I imagine I’m “supposed” to be against CCs altogether because I’m invoking the name of Dave Ramsey and that’s mostly true.

    However, I’ve not been able to fully kick the habit. But I won’t bore you with justifications because I think even the best executed of the justifications just ring hollow.

    Clearly that’s just my opinion but that street runs 2 ways… right?

    So I’m not ready or willing to remove the training wheels, ok, I’ll admit as much but I won’t call CCs a profit source like some claim to with the miles or points or even the ridiculus 0% balance transfers into a savings account…gag.

    But I love the discussion and arguements and appreciate reading your perspective and sharing mine!

    Keep up the great work!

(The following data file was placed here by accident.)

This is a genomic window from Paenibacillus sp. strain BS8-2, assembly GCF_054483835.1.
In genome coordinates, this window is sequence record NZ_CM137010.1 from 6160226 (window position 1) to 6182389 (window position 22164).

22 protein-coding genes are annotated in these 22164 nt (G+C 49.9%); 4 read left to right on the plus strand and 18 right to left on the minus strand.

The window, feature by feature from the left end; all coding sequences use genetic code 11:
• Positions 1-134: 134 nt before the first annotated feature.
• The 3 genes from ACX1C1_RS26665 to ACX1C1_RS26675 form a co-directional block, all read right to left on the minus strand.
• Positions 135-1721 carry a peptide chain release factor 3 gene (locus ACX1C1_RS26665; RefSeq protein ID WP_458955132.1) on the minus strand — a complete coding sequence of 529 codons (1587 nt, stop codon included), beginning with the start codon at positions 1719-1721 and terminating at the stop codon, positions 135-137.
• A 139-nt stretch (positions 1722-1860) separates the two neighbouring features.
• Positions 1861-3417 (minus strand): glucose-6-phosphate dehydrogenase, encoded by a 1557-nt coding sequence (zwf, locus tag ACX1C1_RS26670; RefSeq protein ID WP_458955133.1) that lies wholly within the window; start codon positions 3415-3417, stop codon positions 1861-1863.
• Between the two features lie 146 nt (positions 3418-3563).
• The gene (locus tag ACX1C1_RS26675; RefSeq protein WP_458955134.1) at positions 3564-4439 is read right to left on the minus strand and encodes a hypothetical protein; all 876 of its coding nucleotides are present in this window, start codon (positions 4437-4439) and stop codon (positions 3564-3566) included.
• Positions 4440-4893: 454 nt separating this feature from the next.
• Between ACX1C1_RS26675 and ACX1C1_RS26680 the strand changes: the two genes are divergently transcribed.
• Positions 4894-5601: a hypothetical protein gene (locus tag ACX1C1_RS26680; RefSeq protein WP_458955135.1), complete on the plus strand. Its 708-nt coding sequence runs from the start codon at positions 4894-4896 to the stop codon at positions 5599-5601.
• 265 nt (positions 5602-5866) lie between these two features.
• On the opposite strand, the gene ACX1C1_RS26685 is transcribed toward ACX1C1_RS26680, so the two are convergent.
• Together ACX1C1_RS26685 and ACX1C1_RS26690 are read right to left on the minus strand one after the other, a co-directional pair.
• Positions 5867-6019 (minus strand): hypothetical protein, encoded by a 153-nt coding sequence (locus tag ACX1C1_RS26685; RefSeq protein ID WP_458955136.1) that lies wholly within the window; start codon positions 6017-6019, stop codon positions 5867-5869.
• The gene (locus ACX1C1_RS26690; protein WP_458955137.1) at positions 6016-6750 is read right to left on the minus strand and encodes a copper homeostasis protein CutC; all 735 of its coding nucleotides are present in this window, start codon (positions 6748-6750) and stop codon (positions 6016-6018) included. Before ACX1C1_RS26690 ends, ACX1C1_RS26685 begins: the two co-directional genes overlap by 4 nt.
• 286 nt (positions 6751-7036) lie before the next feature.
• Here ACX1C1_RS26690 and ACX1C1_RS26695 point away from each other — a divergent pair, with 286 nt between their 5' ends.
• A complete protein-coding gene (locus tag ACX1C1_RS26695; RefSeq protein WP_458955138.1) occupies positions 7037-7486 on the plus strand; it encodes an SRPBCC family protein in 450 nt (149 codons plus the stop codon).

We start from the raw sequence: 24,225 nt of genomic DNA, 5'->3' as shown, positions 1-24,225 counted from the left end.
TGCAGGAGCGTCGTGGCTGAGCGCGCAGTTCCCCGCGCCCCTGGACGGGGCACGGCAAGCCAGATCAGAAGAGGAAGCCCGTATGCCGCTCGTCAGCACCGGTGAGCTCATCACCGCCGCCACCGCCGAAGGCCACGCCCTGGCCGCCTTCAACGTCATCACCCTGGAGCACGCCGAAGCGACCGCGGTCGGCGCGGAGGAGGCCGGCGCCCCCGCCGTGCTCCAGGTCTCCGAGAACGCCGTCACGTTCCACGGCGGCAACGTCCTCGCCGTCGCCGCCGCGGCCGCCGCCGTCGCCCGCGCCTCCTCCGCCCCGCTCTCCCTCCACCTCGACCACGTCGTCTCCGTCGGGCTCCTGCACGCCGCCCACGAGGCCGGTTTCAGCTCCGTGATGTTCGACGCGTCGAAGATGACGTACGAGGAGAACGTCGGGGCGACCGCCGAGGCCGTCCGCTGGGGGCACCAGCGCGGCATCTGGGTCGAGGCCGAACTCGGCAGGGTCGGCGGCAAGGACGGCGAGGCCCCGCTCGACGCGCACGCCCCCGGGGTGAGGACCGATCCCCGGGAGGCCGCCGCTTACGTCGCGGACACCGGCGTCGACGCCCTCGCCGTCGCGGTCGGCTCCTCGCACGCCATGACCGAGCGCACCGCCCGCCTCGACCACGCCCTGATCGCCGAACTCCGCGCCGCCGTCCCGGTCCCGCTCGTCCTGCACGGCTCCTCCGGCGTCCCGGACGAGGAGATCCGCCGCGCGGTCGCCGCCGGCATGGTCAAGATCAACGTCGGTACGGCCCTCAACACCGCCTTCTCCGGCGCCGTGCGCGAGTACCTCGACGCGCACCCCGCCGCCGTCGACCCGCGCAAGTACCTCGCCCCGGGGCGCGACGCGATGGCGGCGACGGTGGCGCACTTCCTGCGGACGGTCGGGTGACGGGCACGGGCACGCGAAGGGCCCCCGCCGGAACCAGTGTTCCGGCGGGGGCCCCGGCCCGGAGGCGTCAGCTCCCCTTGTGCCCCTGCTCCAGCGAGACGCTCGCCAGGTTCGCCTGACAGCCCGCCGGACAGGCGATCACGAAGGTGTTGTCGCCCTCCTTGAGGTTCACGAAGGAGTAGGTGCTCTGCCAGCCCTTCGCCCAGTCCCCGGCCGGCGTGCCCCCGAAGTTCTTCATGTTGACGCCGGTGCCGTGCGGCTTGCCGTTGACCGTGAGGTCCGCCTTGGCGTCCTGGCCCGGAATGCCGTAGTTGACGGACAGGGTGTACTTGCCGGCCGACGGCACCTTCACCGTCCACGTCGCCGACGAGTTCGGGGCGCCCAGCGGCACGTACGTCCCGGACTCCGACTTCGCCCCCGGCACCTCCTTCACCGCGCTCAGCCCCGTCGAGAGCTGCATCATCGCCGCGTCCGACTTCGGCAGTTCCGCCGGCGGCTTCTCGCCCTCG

• d fine says:

    As far as Costco and AMX getting $200 back. I got back $211 and used my Visa DEBIT card in the executive Membership!

    Yes if you pay your card off early and don’t get hit with a late charge when they hold your payment. Yes you can do it.

    Now you seem to be talking out both sides of your mouth. You say you use their money and do not have debt as you pay them off on time every time.

    Ok, then tell us, you said you were concerned about your credit score and how you kept it high.

    If you don’t use debt and barrow, why do you care?
    Why is the FICO so important to you?
    Good FICO won’t get better Insurance rates than Zero. Now a bad FICO score will, but not zero. So why do you care?

    Last Point. The FICO score is not a credit score. It’s a fools DEBT SCORE!

  • rana says:

    I love your blog.I have to agree with you that it is best to use 1 credit card only and to use it less often.

  • Wizard Prang says:

    I am a big fan of Dave Ramsey, but they one area I disagree with him is in the area of Credit Cards. But then I am not a typical customer – I don’t play games with interest rates, I never carry a balance, and I have never taken a cash advance in my life. Let me give you a few reasons: